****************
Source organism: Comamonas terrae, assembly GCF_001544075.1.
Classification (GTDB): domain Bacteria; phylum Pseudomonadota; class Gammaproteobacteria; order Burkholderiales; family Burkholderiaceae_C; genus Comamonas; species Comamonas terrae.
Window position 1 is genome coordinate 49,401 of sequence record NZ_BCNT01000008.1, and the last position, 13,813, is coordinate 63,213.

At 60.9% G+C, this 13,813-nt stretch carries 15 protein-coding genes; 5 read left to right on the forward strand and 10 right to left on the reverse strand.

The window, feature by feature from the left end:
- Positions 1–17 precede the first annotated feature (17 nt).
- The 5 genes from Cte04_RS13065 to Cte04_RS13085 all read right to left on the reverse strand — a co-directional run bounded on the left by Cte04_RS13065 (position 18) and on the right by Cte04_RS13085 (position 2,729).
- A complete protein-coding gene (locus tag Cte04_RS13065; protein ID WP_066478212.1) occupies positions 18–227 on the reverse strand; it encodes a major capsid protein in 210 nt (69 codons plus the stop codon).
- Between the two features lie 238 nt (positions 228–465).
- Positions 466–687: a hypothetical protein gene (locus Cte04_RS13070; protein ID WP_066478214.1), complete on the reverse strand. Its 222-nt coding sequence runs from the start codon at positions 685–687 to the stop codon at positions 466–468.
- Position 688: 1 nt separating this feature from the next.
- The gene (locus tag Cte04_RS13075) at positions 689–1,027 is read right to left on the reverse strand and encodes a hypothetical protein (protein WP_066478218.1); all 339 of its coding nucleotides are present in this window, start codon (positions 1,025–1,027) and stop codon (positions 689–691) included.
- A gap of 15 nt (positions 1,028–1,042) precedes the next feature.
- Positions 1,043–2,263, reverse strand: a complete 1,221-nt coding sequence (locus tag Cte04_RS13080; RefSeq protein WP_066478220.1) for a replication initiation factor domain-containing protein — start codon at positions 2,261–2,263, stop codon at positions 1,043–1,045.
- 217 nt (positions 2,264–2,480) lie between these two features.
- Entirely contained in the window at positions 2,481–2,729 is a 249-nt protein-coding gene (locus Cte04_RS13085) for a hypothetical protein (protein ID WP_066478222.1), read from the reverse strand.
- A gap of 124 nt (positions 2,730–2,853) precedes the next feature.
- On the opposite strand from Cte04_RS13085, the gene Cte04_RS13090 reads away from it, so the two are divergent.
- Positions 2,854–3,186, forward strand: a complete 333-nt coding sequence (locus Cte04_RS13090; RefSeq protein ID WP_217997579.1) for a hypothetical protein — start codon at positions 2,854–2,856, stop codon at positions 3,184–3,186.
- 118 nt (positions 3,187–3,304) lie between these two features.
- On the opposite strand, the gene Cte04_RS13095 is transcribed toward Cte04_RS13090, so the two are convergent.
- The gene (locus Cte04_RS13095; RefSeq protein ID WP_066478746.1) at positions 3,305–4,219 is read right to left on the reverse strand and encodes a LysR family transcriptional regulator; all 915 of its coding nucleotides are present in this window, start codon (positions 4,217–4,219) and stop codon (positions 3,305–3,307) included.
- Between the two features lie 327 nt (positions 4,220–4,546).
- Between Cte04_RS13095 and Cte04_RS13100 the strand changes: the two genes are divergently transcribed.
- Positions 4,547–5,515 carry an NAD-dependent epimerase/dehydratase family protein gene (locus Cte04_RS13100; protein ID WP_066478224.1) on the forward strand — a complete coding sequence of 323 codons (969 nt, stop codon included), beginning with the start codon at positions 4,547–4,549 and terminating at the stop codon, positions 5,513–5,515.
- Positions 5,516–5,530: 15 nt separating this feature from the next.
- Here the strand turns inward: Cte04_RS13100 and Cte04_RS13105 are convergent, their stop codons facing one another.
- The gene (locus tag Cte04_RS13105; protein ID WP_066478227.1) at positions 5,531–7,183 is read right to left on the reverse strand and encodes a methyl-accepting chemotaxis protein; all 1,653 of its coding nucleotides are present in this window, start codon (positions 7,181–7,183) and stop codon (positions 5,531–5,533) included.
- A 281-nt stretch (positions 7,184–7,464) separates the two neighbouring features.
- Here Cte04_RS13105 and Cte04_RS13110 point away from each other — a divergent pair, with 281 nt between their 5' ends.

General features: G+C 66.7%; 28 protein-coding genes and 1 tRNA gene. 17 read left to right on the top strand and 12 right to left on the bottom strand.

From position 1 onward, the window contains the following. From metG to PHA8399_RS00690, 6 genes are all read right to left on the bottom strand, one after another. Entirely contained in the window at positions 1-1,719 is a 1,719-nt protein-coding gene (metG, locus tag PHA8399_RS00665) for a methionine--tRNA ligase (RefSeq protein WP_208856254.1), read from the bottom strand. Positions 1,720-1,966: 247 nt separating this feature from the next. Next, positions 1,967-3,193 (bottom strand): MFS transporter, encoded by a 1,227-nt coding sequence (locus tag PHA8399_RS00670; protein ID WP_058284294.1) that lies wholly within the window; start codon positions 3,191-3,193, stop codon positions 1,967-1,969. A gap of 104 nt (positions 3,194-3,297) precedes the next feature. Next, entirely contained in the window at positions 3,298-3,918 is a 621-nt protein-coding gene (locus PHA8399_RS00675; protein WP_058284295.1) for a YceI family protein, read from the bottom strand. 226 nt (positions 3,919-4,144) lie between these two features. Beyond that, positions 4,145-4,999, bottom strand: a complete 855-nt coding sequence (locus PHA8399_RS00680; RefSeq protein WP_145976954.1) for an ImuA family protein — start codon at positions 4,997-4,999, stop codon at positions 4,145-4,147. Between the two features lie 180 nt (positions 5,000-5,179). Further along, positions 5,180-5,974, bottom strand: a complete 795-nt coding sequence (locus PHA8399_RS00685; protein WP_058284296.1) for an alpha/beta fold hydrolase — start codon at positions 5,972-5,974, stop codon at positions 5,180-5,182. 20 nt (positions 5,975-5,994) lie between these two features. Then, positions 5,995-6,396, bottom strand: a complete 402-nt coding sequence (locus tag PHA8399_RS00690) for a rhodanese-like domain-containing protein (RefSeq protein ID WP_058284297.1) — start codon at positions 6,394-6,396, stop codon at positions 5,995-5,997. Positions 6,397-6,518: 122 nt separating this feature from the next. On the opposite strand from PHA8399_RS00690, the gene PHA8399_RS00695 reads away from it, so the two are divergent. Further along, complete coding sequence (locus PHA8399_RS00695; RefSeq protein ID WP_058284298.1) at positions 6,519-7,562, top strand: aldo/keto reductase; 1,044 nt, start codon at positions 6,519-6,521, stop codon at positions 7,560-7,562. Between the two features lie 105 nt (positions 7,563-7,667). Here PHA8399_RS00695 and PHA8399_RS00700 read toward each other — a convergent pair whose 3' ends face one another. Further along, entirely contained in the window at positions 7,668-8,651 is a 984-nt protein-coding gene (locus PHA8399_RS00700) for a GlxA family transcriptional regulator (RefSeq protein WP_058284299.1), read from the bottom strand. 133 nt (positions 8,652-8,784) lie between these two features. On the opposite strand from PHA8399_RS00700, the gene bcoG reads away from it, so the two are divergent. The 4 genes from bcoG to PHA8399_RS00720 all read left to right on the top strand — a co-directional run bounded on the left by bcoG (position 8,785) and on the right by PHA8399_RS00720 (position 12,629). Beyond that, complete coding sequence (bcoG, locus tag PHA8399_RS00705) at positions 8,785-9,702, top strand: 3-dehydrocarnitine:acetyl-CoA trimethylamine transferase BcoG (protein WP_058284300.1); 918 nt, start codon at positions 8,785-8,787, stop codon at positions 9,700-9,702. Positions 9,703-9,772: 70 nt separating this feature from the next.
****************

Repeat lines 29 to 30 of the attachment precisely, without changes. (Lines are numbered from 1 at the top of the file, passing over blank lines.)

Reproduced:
- A 281-nt stretch (positions 7,184–7,464) separates the two neighbouring features.
- Here Cte04_RS13105 and Cte04_RS13110 point away from each other — a divergent pair, with 281 nt between their 5' ends.